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From Kabul to Crawley: using collaboration to understand Afghan resettlement across England

By Blog Editor, IOE Digital, on 1 July 2024

Afghanistan flag on a vintage suitcase.

Afghanistan flag on a vintage suitcase. Credit: Sezerozger / Adobe Stock.

Caroline Oliver, with Mustafa Raheal, Mursal Rasa; María López, Louise Ryan, London Metropolitan University; and Janroj Keles, Middlesex University.

The national conversation around immigration often gets caught up in slogans, but sat behind this are complex realities of displacement and resettlement. Our research aims to capture the intricate stories beyond the headlines, focusing on Afghan resettled populations in England. This necessitates a collaborative approach, using novel methods. (more…)

Helping social science undergraduates to navigate their first piece of qualitative research

By Blog Editor, IOE Digital, on 20 March 2024

Credit: AS Art media / Adobe

Jon Swain

Many social science undergraduate programmes include modules where students are asked to carry out a small piece of qualitative research. This usually takes the form of interviews with real people. Although sample sizes are usually quite small (2-5 people), getting to grips with the resulting data can nevertheless be daunting for a novice researcher.

This blog post outlines the guidance I use with my own BA students, which, they tell me, is a clear and an effective method of showing them how to organise and begin to analyse interview data. The beauty is in its simplicity. (more…)

The Thomas Coram Research Unit at 50: looking back to look forward?

By Blog Editor, IOE Digital, on 31 October 2023

Group photo at a garden party celebrating TCRU's 50th anniversary. Credit: Mary Hinkley for UCL.

Credit: Mary Hinkley for UCL.

Peter Moss.

In a contemporary context of profound transitions and converging crises, it seems time to reconsider and reprioritise the role that social research can play in creating public policies, including services, that are relevant to rebuilding a world that is more just, more democratic, more sustainable and more caring. In this scenario, strategic social research, including an element of experimentation, may have a major part to play in what has been described by one commentator, Geoff Mulgan, as ‘expand[ing] our shared possibility space, the options for our societies… to populate our fuzzy pictures of the future with complex, rich, plausible [i]deas, pictures of the possible’.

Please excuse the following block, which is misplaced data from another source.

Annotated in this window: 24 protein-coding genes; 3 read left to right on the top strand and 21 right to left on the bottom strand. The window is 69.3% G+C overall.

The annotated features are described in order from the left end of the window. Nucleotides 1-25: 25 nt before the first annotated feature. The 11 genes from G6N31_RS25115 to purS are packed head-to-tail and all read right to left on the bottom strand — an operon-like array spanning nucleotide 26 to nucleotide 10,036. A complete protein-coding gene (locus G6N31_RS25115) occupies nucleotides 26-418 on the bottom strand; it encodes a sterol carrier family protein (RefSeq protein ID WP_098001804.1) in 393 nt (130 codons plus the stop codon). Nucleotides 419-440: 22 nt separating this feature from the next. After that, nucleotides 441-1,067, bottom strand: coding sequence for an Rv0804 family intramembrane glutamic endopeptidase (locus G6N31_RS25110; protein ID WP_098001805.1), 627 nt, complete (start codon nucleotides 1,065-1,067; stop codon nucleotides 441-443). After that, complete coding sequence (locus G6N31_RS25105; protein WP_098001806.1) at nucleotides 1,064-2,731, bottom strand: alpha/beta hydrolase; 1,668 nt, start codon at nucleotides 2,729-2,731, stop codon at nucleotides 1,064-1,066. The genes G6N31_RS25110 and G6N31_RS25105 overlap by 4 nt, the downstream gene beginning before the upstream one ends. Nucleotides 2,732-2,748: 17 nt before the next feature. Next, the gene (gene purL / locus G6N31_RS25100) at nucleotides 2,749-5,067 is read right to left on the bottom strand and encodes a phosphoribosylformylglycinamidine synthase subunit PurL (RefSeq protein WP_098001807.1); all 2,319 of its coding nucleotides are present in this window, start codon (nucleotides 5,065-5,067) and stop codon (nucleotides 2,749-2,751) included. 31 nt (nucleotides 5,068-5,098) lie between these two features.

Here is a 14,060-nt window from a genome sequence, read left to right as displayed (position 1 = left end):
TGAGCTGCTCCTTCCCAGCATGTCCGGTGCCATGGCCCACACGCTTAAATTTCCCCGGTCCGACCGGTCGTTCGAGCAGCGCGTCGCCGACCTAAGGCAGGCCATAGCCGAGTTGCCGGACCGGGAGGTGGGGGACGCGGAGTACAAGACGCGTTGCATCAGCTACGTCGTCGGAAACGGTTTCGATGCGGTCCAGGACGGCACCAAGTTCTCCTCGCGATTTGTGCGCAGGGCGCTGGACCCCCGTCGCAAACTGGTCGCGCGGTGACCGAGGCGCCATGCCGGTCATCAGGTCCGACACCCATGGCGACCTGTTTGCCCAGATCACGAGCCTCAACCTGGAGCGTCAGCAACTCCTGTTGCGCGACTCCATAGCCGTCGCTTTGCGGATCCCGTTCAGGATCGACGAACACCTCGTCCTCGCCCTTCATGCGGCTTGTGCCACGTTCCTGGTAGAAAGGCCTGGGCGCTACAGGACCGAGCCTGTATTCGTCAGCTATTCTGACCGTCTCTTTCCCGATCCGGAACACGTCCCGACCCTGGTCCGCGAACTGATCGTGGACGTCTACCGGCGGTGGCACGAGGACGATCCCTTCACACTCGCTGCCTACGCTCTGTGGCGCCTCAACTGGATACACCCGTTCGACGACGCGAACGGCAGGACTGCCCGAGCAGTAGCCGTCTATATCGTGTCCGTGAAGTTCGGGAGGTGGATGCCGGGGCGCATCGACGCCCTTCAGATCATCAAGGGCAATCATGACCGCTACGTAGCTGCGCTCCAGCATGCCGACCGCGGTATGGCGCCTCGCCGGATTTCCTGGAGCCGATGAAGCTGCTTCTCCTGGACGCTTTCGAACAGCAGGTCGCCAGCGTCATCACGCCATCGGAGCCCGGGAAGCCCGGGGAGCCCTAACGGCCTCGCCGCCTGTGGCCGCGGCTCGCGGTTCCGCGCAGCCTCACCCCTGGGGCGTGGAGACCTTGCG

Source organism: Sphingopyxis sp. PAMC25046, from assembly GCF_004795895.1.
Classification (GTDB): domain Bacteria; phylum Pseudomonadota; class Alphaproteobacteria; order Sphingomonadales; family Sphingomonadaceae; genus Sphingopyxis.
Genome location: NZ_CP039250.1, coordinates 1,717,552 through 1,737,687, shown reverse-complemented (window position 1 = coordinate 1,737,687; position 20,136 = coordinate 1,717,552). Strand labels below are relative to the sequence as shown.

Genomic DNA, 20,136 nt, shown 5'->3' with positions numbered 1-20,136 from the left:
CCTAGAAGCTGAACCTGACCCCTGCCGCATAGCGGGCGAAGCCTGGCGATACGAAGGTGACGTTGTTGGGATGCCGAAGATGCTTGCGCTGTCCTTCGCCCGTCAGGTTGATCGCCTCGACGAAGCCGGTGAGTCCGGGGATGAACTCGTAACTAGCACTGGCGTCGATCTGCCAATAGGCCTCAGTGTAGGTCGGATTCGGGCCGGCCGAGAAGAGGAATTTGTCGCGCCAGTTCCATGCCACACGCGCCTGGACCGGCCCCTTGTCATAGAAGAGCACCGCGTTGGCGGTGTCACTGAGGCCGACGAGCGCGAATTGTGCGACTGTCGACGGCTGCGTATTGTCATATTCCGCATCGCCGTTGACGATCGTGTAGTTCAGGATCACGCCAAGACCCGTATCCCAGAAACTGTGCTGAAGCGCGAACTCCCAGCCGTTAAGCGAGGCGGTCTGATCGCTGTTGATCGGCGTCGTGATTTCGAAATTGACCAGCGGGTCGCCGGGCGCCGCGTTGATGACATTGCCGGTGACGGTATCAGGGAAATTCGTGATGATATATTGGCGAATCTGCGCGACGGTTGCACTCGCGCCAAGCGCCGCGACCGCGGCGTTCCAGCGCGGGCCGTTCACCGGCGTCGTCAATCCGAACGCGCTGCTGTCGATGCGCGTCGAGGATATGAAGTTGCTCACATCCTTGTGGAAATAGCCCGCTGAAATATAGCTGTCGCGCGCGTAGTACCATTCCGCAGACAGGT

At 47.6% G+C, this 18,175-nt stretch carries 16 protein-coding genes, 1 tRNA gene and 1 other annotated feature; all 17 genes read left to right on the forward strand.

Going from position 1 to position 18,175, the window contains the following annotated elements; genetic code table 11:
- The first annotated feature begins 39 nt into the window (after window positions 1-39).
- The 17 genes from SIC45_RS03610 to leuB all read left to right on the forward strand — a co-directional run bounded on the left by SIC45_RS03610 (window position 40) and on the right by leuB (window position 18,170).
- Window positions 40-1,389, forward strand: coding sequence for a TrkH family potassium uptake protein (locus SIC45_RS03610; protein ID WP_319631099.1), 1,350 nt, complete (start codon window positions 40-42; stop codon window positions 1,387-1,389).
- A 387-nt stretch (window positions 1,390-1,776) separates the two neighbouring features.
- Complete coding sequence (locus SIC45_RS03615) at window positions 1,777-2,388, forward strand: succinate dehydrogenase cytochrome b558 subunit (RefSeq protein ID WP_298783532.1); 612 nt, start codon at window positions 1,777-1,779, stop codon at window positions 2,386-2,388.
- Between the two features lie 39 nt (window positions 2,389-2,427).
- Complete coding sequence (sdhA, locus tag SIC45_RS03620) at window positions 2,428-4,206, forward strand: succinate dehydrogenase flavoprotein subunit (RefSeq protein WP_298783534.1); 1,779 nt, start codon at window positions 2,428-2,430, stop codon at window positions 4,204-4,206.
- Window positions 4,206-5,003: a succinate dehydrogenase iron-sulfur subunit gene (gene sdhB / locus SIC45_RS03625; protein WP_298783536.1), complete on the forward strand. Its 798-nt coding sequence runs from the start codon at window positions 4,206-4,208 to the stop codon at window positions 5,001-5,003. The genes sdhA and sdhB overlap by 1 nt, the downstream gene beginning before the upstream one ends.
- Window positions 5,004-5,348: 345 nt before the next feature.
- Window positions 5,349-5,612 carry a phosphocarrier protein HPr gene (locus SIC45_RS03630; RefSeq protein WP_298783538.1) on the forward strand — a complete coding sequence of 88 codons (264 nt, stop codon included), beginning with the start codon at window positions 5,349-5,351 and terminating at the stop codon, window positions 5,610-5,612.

Such concerns and such an approach are not new; they were founding principles of the Thomas Coram Research Unit (TCRU). They have, though, not always been easy to sustain. As TCRU marks its 50th anniversary, it is an important moment to reiterate that broader (more…)

Being green in the UK: why we need a better understanding of the relationship between climate concern, behaviours and wellbeing

By Blog Editor, IOE Digital, on 5 April 2023

Person wearing gardening gloves picking up discarded plastic bottle among other plastic litter on dry brown grass.

Litter picking. Credit: lovelyday12 via Adobe Stock.

by Lisa Fridkin, Neil Kaye, Katie Quy.

Much media attention is given to climate change denial and arguments over the impacts of human-driven climate change, as well as the actions of protest groups such as Extinction Rebellion and Just Stop Oil. Meanwhile, the latest scientific reports offer a further stark warning on climate change, and call for top-down leadership to tackle the climate crisis with greater urgency. Data indicate that, in a broad sense, the British public is on board, with three-in-four Britons now saying they are worried about climate change, and many reporting they feel the UK government is failing in its duty to act. (more…)